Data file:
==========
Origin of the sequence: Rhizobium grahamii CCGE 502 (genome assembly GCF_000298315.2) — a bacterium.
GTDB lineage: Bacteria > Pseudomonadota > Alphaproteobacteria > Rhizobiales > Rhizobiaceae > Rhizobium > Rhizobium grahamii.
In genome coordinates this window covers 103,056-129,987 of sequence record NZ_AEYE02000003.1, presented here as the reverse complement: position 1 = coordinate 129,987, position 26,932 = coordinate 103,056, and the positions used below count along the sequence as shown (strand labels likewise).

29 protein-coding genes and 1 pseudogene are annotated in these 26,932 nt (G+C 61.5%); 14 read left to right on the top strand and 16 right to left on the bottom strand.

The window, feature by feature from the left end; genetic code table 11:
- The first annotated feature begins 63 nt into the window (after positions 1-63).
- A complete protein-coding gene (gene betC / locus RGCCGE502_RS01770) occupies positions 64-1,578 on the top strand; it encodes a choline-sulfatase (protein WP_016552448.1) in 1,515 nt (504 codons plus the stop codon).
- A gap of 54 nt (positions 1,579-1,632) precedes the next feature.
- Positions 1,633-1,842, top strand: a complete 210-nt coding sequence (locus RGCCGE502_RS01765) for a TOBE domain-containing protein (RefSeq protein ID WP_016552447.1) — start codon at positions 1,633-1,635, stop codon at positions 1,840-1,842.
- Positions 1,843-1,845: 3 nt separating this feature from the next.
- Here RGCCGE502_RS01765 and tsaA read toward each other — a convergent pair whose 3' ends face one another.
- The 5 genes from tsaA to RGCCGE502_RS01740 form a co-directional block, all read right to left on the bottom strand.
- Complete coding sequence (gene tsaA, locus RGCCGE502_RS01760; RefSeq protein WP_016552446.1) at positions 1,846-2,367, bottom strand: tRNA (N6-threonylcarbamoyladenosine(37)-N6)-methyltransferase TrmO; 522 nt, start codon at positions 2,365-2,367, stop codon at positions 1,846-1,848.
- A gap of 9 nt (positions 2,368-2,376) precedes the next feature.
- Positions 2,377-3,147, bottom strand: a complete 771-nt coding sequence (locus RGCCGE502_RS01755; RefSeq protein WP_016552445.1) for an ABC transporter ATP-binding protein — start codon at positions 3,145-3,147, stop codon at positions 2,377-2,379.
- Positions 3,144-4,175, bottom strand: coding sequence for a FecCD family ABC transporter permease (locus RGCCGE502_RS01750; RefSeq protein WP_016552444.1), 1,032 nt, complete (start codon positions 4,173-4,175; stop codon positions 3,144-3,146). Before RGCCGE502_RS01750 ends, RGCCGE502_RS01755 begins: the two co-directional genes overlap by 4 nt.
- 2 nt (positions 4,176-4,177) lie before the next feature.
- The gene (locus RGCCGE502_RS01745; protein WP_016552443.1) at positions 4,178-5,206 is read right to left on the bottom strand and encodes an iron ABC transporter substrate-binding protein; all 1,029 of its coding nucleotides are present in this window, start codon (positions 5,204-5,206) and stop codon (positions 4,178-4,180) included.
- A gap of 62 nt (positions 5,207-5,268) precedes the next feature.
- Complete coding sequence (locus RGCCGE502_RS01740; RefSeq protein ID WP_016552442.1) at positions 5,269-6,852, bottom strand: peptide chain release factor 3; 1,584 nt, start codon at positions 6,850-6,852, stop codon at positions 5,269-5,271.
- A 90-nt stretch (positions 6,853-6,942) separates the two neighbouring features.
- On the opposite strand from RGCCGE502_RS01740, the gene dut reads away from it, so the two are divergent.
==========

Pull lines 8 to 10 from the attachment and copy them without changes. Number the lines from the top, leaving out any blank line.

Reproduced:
- A gap of 54 nt (positions 1,579-1,632) precedes the next feature.
- Positions 1,633-1,842, top strand: a complete 210-nt coding sequence (locus RGCCGE502_RS01765) for a TOBE domain-containing protein (RefSeq protein ID WP_016552447.1) — start codon at positions 1,633-1,635, stop codon at positions 1,840-1,842.
- Positions 1,843-1,845: 3 nt separating this feature from the next.